Wednesday, November 26, 2014


Ukraine

U.S. Shares Photos It Says Show Shelling Of Ukrainian Troops From Russian Territory

  • Artillery Strikes Within Ukraine #1. Information from the U.S. Director of National Intelligence: This slide shows self-propelled artillery only found in Russian military units, on the Russian side of the border, oriented in the direction of a Ukrainian military unit within Ukraine. The pattern of crater impacts near the Ukrainian military unit indicates strikes from artillery fired from self-propelled or towed artillery, vice multiple rocket launchers.
  • Artillery Strikes Within Ukraine #2. Information from the U.S. Director of National Intelligence: This is a before and after close-up of the artillery strike depicted in the lower portion of the inset in the previous graphic.
  • Multiple Rocket Launcher Strikes within Ukraine - July 21. This slide shows ground scarring at two multiple rocket launch sites oriented in the direction of Ukrainian military units. The wide area of impacts near the Ukrainian military units indicates fire from multiple rocket launchers. The bottom impact crater inset shows impacts within a local village.
  • Multiple Rocket Launcher Strikes Within Ukraine - July 25-26. From the U.S. Director of National Intelligence: This slide shows ground scarring at a multiple rocket launch site on the Russian side of the border oriented in the direction of Ukrainian military units within Ukraine. The wide area of impacts near the Ukrainian military units indicates fire from multiple rocket launchers.
The U.S. State Department on July 27 issued satellite images that it says clearly indicate artillery strikes on Ukrainian military positions in eastern Ukraine were fired from across the border in Russian territory. The dates on the image are as recent as July 25-26. The captions accompanying these photos are text issued by the office of the U.S. Director of National Intelligence.
By RFE/RL

The U.S. State Department has released satellite images that Washington says support claims rockets have been fired from Russia into Ukraine during the last week.

The State Department released a four-page document on July 27 that seems to show blast marks from where rockets were launched and where they landed.

Officials said the images show heavy weapons being fired between July 21 and 26.

Russia's Foreign Ministry said Foreign Minister Sergei Lavrov and U.S. Secretary of State John Kerry spoke by telephone and agreed on the need for an early cease-fire in eastern Ukraine.

Moscow described the Ukrainian crisis as an "internal conflict."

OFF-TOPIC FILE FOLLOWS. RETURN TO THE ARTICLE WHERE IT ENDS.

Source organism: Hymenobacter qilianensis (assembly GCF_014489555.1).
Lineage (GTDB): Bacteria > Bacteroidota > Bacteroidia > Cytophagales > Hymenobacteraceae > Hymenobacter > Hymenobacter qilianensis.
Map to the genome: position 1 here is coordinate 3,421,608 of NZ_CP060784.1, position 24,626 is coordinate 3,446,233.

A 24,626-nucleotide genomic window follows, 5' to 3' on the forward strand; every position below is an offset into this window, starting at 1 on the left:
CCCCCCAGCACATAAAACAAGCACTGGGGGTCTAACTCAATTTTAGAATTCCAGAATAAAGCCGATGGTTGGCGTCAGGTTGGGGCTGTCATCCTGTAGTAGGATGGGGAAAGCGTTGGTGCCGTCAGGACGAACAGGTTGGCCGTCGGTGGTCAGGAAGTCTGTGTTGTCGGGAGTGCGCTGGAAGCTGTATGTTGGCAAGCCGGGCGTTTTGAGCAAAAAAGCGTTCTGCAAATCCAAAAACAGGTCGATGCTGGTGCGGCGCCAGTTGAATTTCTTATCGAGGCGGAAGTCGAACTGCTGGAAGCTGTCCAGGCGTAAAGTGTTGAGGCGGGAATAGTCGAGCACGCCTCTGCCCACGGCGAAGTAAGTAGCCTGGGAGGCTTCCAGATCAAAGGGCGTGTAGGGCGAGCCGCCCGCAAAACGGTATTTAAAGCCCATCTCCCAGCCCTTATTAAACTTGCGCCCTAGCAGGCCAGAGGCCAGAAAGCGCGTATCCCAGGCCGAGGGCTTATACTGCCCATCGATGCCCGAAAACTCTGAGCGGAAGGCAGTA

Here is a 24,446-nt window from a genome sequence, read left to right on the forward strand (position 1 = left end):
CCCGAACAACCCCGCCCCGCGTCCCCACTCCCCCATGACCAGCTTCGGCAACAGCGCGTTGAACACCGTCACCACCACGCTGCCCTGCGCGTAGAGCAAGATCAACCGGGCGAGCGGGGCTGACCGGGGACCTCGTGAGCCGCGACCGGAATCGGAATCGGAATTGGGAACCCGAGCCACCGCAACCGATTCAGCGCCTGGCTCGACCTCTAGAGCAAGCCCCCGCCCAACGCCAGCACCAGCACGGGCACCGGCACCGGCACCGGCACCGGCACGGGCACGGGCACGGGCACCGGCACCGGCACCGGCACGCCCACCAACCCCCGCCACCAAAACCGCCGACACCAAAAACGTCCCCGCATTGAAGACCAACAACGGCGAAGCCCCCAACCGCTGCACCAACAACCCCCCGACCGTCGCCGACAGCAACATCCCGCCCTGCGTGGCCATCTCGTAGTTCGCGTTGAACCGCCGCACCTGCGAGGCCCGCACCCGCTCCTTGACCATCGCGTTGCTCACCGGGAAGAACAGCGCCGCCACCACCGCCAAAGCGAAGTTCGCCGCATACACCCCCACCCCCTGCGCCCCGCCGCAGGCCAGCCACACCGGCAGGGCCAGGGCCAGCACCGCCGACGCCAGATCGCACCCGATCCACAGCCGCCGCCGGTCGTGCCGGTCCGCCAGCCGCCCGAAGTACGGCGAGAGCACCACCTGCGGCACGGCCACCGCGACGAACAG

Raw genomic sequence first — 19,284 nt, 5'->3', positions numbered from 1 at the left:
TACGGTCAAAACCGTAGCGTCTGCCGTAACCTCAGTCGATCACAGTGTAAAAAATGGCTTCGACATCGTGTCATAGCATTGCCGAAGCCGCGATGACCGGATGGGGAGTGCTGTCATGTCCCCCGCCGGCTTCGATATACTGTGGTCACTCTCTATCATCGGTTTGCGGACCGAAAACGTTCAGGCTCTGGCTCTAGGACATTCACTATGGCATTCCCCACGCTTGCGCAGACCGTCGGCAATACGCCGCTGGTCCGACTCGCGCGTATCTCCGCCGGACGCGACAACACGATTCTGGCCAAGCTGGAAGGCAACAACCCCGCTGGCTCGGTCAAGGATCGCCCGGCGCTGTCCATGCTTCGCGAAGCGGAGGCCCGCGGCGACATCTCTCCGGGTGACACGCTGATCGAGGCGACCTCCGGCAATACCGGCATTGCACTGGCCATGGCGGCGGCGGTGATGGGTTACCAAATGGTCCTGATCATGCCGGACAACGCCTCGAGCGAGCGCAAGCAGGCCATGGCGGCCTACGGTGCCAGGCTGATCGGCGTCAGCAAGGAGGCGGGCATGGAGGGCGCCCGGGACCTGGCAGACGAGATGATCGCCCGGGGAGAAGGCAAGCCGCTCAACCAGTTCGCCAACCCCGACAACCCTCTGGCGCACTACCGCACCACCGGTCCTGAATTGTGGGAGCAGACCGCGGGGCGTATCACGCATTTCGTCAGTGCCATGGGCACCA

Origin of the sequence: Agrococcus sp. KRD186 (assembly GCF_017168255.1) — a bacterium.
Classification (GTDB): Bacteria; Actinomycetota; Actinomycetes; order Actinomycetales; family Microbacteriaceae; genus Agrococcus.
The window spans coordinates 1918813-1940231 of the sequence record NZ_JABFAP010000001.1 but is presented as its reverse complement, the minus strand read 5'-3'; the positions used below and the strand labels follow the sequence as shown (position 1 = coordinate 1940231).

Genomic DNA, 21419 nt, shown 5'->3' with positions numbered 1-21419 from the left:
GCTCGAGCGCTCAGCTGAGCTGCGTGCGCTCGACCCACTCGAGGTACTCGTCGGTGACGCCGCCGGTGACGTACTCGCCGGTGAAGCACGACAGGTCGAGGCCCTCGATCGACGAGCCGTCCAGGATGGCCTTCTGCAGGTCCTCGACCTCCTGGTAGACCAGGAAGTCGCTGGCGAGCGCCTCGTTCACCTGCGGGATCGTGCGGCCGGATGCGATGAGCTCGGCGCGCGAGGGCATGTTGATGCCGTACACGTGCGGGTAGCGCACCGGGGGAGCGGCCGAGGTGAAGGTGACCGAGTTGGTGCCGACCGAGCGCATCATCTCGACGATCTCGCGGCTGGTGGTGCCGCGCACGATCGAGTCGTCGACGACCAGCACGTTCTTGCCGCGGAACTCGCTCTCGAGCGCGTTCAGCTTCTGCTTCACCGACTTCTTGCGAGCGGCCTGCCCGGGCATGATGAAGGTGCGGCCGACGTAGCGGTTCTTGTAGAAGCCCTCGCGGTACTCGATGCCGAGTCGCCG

The U.S. State Department reported that Kerry rejected Lavrov's denial that part of the problem lay in heavy weapons from Russia. In their phone conversation, Kerry urged Lavrov "to stop the flow of heavy weapons and rocket and artillery fire from Russia into Ukraine, and to begin to contribute to deescalating the conflict," according to the State Department, via Reuters.

The U.S. ambassador to Kyiv, Geoffrey Pyatt, earlier tweeted the satellite images that Washington said clearly showed shelling by artillery from Russian territory and directed at Ukrainian troops.

Meanwhile, at least 13 people, including two small children, were killed in the eastern Ukrainian city of Horlivka on July 27.

Officials from the Donetsk regional administration said only that the deaths on July 27 were the result of "military actions in Horlivka," without mentioning which side might have been responsible.

Ukrainian forces launched an offensive against pro-Russian separatists in the Donetsk region on July 26.

Fighting has been reported around Horlivka, once a city of some 250,000 people.

The fighting caused a team of international inspectors to give up for the day plans to visit the crash site of MH17.

The setback came hours after Malaysia announced it had agreed with Ukrainian rebels to allow international police personnel to enter the crash site.

Alexander Hug, deputy head of the Organization for Security and Cooperation in Europe's (OSCE) monitoring mission in Ukraine, told reporters in Donetsk that "we heard indications there's fighting going on."

He added, "The situation on the ground appears to be unsafe...we therefore decided to deploy tomorrow morning."

With reporting by AFP, AP, Reuters, UNIAN, and ITAR-TASS

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